Saturday, December 21, 2019

Wilderness Medical Society Practice Guidelines

We recently updated the Wilderness Medical Society Clinical Practice Guidelines for the Treatment and Prevention of Drowning. This document, an update from the original 2014 version, provides evidence-based recommendations for both the pre-hospital and hospital settings, focused on austere environments.  Definitely a must read for anyone who participates in wilderness activities or rescue operations.

Link: https://www.wemjournal.org/article/S1080-6032(19)30117-6/fulltext

Reference:
Schmidt AC, Sempsrott JR, Hawkins SC, Arastu AS, Cushing TA, Auerbach PS.
Wilderness Medical Society Clinical Practice Guidelines for the Treatment and
Prevention of Drowning: 2019 Update. Wilderness Environ Med. 2019
Dec;30(4S):S70-S86.

Tuesday, December 10, 2019

BET 1: cervical spine immobilisation in the management of drowning victims

Title: BET 1: cervical spine immobilisation in the management of drowning victims
Authors: Jones T, Rennie A
Journal: Emerg Med J. 2019 Dec;36(12):766-767

This article describes the findings of a "short cut review" to analyze previous literature regarding the incidence of cervical spine injuries in drowning patients. This is an important topic because there are still agencies around the world that, despite the known rarity of this type of injury in drowning, still require their providers to facilitate spinal motion restriction for all drowning patients. Unfortunately, focusing on the spine in many of these patients can take the focus away from proper resuscitation and complicate an already complicated airway. This is in addition to the paucity of data to support the use of spinal motion restriction on any trauma patients.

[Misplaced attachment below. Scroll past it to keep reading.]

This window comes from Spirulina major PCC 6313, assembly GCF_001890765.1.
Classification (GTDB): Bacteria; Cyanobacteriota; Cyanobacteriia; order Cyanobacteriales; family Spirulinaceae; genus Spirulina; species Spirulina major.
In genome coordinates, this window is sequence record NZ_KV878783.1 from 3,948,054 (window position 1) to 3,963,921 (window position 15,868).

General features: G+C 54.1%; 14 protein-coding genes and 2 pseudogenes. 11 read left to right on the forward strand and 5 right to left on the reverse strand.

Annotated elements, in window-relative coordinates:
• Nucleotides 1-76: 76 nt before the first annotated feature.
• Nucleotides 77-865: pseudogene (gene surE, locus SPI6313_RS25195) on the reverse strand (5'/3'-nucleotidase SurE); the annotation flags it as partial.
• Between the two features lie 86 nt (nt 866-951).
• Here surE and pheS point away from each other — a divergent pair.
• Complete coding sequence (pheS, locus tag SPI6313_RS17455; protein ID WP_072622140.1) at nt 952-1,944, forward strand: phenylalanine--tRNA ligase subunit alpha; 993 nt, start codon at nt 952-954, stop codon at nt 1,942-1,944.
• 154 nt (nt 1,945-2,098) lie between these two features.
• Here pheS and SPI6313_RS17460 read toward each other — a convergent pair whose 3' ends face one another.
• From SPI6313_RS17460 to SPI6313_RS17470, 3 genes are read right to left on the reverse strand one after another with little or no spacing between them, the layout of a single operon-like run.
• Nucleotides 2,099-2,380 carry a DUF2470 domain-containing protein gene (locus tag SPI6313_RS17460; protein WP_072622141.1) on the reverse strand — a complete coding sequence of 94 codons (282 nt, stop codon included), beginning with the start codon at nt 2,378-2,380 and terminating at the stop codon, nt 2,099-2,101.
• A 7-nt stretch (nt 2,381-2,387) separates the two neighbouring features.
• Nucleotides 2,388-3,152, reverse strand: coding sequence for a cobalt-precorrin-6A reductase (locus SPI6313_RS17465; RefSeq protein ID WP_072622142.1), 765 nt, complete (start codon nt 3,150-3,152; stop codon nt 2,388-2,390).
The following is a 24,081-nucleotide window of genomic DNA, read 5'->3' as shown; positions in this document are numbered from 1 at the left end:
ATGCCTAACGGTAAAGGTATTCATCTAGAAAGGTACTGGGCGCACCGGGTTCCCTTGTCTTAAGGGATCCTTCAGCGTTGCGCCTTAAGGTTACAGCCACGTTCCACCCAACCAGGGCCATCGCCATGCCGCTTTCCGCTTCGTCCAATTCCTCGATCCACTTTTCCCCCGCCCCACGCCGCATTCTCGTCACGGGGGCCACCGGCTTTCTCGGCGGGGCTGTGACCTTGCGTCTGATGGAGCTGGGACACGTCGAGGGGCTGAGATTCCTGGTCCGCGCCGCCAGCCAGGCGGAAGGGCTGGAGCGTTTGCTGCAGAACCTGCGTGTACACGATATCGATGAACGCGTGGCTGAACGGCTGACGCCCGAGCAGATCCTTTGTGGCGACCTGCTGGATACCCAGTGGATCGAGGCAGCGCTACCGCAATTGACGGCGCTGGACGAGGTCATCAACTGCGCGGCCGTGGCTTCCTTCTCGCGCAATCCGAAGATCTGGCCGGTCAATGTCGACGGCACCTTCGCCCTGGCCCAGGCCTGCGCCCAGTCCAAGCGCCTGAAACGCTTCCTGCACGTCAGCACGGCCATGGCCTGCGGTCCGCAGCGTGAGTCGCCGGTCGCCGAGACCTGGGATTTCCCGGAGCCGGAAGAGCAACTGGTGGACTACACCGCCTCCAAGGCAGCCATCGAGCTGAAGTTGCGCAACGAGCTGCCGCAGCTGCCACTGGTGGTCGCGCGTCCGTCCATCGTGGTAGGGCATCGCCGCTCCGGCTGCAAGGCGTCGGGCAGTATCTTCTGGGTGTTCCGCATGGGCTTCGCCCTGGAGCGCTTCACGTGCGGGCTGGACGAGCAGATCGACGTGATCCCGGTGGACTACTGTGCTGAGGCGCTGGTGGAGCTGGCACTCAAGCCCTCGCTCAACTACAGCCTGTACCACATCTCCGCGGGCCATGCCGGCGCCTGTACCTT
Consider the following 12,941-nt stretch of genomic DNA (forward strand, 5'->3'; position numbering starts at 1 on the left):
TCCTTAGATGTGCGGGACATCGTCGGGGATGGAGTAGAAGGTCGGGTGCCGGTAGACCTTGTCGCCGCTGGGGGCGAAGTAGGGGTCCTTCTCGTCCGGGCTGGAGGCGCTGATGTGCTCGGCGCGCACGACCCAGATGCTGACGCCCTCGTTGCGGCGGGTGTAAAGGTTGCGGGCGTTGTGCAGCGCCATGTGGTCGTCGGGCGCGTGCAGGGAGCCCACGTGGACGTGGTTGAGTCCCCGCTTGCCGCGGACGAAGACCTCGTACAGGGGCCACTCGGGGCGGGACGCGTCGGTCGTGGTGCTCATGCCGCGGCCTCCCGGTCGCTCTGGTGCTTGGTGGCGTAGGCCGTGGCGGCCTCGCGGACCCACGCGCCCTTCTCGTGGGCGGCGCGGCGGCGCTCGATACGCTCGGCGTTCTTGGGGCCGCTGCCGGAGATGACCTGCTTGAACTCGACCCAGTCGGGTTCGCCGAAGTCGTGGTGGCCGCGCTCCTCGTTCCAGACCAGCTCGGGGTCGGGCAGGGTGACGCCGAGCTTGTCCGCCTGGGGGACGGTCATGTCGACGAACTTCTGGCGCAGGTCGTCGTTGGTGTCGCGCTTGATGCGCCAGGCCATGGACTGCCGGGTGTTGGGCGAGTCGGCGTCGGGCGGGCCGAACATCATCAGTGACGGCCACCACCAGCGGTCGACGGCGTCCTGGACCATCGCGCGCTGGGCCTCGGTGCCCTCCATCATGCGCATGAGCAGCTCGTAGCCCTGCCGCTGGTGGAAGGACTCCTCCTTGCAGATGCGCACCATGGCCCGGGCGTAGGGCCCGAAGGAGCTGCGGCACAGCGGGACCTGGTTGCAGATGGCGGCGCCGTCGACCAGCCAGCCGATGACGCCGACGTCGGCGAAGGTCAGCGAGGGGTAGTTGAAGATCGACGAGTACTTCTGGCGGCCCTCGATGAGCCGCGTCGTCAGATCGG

This was a quick review as there are only 3 pertinent articles. As expected, the review found that cervical spine injury is extremely rare in drowning and the authors agree with current recommendations to not focus on this treatment modality in the rescue and resuscitation of all drowning patients. Patients known to have suffered a high risk injury pattern may benefit from inline stabilization during resuscitation, but focusing on prolonged efforts of full spinal motion restriction is unnecessary.

One final note about this article and a similar one reported in the same journal; the authors prominently use the out-dated term "near drowning" through out the manuscript. We know that this continues to be a very prevalent problem in peer-reviewed literature, and its use in high impact journals from British Medical Journal is upsetting.  I see a letter to the editor in my future...

Reference:
Jones T, Rennie A. BET 1: cervical spine immobilisation in the management of
drowning victims. Emerg Med J. 2019 Dec;36(12):766-767.